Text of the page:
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"X-Men: First Class" - (Movie Review)
Reviewer:
Wayne Klein
Studio: 20th Century Fox
Genre: Sci-Fi Release: 6/1/11
Cast: FJames McAvoy, Michael Fassbender, Jennifer Lawrence, Kevin Bacon, January Jones
Director:
Matthew Vaughn
Review:

Prequels can often be very tricky to pull off because a director and writer have to take into the films that "follow" in terms of character and plot development maintaining consistency. As a result, it can be akin to trying Houdini's attempt to get out of a straight jacket--you have to keep the audience in suspense knowing that you are limited in HOW you can entertain them. ---

The Plot: In a sense X-Men: First Class acts as something of a reboot AND a prequel but what is truly amazing is how well director Matthew Vaughn (Kick-Ass, Layer Cake) and his writers pull off this enjoyable film. X-Men: First Class isn't flawless however as the writers and director try to tackle too much of the backstory of Magneto (Michael Fassbender) and Charles Xaiver (James McAvoy), their unlikely friendship and how the two began working together before becoming enemies. When Sebastian Shaw (Kevin Bacon) tries to start World War III by manipulating the U.S. and the U.S.S.R. to come into conflict over the placement of nuclear warheads in Cuba, Xavier, Erik Lehnsherr (aka Magneto) and their new recruits of Mutants are called into action by the CIA to save the world. Xavier however has to try and keep Erik's quest for revenge against Shaw who served in the Nazi party and killed Erik's mother from distracting the X-Men from their mission to save the world from nuclear destruction. ---

Critical Overview:

The positives are many including strong performances from McAvoy, Fassbender and Bacon as well as the assured direction of Vaughn. The script has a lot of great ideas in it the problem is that the director and writers don't have enough screen time to devote to all of the things they want to accomplish; the story feels rushed at times and we don't get enough character development beyond that of Xavier, Lahensherr and Shaw. That's too bad because to truly care about these characters, their conflict and their attempt to save the world we have to have a chance to get to know them. Unfortunately, the amount of characters that have to be introduced results in not allowing us to see and understand WHY the characters choose the paths that they do in the film. ***

The film has a couple of clever moments that also acknowledge the other X-Men movies although Vaughn and his writers overplay this a bit too much by having Xavier make too many bald jokes or other clever references about things to come that the audience knows about but that the characters could not know. The script for X-Men: First Class doesn't suffer from the choppy storytelling that undermined X Men: The Last Stand or even Wolverine. The good news is that this film uses its budget for CGI effects more effectively than either one of those films. It also helps that Bryan Singer who helmed the first two films in the X-Men saga is aboard as producer; he was sorely missed on the third film that was helped by director Brett Ratner which suffered from plot holes galore and an inattention to detail in regards to the characters of the film resulting in a project that was a massive come down after the exceptional X2. Fans of the original comic books will no doubt be disappointed that the films in the series don't adhere to the comics more closely particularly when it comes to the characters and their introduction (for example Cyclops, Marvel Girl aka Jean Grey, Iceman, Beast and Angel were ALL original members of the X-Men) but the film does try to be consistent with the other films in the series by not reintroducing characters we've already seen in the X-Men trilogy.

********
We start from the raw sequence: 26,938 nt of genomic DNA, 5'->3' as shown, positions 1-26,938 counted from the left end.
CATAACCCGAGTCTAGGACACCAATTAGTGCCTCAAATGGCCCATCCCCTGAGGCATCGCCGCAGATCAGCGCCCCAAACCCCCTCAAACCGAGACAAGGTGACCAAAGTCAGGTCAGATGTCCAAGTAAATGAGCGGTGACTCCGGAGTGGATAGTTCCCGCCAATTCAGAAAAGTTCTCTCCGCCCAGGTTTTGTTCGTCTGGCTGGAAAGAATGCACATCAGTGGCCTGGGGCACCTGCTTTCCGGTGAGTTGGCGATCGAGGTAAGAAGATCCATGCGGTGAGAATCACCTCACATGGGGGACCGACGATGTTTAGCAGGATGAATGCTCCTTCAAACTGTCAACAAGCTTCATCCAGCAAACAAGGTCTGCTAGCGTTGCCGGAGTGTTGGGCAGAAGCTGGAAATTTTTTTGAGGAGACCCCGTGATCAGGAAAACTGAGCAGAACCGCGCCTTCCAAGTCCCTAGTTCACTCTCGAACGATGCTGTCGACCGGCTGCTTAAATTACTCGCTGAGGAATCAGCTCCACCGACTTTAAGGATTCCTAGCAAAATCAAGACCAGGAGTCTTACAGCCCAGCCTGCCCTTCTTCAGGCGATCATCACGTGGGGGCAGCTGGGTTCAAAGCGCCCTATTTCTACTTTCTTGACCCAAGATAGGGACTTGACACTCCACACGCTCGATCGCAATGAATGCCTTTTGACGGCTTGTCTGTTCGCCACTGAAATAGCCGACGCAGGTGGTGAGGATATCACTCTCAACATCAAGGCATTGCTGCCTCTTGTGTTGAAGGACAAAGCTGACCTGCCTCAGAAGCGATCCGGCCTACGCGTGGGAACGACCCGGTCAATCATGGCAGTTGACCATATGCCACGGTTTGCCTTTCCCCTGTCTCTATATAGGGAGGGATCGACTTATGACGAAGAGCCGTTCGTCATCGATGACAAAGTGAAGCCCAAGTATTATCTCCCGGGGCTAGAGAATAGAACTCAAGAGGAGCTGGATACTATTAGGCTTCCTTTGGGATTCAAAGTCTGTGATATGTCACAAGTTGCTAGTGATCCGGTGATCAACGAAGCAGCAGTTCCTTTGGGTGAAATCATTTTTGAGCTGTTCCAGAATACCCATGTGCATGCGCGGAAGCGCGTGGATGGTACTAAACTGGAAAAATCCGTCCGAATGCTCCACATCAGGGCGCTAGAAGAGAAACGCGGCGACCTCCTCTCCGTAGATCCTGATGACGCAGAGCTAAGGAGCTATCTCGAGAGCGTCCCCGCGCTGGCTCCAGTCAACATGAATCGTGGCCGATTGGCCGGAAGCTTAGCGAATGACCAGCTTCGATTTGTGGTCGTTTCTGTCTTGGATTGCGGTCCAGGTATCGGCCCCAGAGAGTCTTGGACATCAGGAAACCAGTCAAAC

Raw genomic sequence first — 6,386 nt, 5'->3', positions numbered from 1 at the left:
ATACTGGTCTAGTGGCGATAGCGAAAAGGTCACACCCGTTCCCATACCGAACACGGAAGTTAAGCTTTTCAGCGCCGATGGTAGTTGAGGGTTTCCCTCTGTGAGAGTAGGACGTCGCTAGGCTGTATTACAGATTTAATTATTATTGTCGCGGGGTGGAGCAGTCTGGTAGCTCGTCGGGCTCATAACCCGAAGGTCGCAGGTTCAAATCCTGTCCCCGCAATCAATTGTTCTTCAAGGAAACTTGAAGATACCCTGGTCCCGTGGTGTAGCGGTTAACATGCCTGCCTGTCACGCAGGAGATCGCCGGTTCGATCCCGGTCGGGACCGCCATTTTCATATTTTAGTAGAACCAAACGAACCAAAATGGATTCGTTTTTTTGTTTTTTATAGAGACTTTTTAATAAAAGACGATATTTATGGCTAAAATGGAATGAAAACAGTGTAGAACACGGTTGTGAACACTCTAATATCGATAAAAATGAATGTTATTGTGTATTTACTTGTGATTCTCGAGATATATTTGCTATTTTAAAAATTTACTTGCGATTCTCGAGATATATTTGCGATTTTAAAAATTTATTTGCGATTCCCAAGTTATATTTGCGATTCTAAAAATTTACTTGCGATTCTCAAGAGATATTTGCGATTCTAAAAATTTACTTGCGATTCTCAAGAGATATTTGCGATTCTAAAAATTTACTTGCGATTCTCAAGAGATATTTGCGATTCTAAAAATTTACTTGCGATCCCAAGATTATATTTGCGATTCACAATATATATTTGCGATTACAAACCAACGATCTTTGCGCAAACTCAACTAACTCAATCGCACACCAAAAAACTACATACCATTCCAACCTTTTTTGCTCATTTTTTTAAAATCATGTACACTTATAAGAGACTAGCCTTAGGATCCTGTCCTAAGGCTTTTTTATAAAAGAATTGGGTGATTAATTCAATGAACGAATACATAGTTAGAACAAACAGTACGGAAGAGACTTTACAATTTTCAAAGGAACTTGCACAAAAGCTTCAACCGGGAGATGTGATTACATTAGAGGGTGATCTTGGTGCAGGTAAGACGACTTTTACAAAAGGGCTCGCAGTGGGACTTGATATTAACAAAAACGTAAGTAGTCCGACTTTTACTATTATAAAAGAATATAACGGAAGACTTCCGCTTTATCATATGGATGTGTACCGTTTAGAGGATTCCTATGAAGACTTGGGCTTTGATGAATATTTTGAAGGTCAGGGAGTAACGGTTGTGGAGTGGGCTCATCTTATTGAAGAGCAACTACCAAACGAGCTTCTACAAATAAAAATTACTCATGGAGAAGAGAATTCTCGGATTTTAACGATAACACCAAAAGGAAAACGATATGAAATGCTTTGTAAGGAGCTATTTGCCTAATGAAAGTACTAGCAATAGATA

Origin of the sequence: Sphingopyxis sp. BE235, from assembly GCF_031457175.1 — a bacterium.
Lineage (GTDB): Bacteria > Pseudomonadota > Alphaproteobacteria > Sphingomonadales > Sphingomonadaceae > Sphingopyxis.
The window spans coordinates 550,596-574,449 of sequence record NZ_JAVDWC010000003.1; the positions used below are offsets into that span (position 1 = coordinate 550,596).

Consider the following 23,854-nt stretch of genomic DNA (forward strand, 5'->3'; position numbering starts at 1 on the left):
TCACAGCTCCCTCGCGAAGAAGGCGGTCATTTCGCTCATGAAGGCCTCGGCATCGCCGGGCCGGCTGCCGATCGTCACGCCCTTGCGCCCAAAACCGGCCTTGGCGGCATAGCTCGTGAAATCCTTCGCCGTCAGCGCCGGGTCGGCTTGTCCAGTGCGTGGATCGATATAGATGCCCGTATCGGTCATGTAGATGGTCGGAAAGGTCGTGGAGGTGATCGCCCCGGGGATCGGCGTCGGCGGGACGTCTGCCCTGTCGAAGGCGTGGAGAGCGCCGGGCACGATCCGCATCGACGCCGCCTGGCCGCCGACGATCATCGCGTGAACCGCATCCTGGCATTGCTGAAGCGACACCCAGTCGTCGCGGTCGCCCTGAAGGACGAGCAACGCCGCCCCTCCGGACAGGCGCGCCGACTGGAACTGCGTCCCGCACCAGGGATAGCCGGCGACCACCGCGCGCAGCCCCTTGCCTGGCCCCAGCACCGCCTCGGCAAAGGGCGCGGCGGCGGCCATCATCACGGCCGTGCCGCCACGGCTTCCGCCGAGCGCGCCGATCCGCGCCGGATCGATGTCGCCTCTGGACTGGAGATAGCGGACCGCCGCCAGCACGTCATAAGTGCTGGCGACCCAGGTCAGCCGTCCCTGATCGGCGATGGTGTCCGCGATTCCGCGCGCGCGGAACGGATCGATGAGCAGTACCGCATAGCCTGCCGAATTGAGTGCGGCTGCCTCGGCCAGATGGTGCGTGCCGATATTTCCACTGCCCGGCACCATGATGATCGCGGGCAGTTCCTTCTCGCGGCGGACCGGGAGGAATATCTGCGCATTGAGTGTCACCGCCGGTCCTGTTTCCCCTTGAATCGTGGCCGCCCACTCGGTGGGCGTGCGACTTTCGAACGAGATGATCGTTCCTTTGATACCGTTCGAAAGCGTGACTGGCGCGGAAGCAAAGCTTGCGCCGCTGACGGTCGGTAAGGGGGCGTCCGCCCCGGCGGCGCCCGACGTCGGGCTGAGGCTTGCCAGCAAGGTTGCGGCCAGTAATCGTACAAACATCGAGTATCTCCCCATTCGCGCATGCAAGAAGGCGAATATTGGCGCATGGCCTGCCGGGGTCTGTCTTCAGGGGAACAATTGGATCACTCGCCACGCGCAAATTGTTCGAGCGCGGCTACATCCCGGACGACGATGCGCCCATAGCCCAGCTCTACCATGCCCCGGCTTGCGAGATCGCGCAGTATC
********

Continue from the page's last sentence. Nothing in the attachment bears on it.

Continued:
Final Words:

While X-Men: First Class does rush from one event to another without allowing sufficient time for character development and the film does have a tendancy to be a bit too self referential, it's still an enjoyable film and the second best film in the X-Men series of films.

 

 
 
 
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